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Synthesis and analysis of human faces using multi-view, multi-illumination image ensembles

by 1970- Lee, Jinho

Abstract (Summary)
Synthesis of realistic human faces is still one of the biggest challenges in computer graphics. Similarly, analysis of human faces in images has been a traditional topic of research in computer vision. Both research areas related to human faces have many practical applications including face modeling, face tracking, face relighting, and face recognition in diverse industry fields such as games, virtual reality, digital photography, biometrics and security. According to a recent research trend, photographs are used to guide the realistic face synthesis and three-dimensional (3D) face models are exploited to overcome the limitations of traditional image-based face analysis. In this dissertation we explore the problem of model-based 3D face synthesis and analysis using various kind of image ensembles including multi-view image silhouettes, sequential video frames, and single photographs. We design and develop various image-model difference metrics that can be used in an optimization framework to recover the optimal model parameters of our 3D face model from the input images. Our prior 3D face model is a linear combination of eigenheads obtained by applying Principal Component Analysis (PCA) to a training set of laser-scanned 3D faces. This model is extended to incorporate the texture and illumination space of the dataset we acquire using our face scanning dome. In the first part of this dissertation we present a novel method for 3D face reconstruction from a set or sequence of 2D binary silhouettes. Experiments with a ii multi-camera rig as well as monocular video sequences demonstrate the advantages of our 3D modeling framework. In order to determine the set of optimal views required for silhouette-based shape reconstruction, we build on our modeling framework and extend it by aggressive pruning of the view-sphere with view clustering and various imaging constraints. A multi-view optimization search is performed using both model-based (eigenheads) and data-driven (visual hull) methods, which yield comparable best views. In the second part of this dissertation we present a novel framework that acquires the 3D shape, texture, pose and illumination of a face from a single photograph. Using a custom-built face scanning system which is equipped with 16 digital cameras and 146 directional LED light sources, a large-scale dataset was collected, which consists of 3D face scans and light reflection images of a diverse group of human subjects. From this dataset, we derive a novel measurement-based illumination model that implicitly incorporates cast-shadows and specularities. The derivation of the resulting bilinear illumination model is based on the multilinear analysis using higher-order singular value decomposition. We propose a novel fitting framework that estimates the parameters of the morphable model by minimizing the distance of the input image to the dynamically changing illumination subspace. The proposed fitting framework can deal with complex face reflectance and lighting environments in an efficient and robust manner. We leverage our modeling and fitting methods to solve two challenging problems in computer graphics and computer vision - face relighting and face recognition. iii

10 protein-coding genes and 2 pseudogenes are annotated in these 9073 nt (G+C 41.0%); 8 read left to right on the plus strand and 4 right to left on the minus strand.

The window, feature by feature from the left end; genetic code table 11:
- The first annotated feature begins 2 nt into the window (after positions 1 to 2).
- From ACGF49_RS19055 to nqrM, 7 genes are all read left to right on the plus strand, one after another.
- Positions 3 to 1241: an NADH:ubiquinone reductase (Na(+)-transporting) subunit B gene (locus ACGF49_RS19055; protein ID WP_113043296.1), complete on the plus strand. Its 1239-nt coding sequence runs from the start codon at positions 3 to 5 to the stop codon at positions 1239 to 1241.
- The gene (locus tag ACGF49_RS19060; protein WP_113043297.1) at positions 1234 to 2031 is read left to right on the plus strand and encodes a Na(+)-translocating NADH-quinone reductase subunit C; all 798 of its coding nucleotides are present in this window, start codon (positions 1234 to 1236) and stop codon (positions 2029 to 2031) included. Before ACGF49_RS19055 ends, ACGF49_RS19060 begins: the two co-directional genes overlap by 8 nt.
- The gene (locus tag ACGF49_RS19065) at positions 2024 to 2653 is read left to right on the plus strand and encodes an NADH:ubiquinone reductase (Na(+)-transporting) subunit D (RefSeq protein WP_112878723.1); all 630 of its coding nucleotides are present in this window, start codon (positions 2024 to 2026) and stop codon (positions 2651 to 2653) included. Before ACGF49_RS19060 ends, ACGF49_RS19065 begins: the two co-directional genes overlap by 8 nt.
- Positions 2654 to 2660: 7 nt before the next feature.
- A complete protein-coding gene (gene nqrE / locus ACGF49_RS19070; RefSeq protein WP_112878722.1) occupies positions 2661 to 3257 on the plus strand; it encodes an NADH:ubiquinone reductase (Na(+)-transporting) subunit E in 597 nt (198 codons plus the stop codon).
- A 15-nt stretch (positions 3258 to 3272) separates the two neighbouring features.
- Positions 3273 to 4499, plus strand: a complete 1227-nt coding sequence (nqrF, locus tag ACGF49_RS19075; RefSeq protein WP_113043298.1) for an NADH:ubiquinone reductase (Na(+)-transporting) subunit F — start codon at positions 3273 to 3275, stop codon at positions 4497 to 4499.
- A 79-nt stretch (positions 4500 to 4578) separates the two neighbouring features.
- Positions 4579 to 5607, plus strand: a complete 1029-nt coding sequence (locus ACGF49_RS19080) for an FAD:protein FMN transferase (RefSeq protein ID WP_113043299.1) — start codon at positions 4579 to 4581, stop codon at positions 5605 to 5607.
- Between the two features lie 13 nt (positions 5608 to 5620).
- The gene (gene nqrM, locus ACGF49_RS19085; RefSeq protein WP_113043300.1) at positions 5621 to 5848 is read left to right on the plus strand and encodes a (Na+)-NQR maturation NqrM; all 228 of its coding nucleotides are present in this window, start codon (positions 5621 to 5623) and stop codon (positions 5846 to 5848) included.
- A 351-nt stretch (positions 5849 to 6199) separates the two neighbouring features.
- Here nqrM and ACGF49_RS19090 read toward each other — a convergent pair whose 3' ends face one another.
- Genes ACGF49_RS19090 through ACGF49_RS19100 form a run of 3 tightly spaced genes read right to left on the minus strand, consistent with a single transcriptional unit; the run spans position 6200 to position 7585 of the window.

Bibliographical Information:

Advisor:

School:The Ohio State University

School Location:USA - Ohio

Source Type:Master's Thesis

Keywords:three dimensional imaging human face recognition computer science

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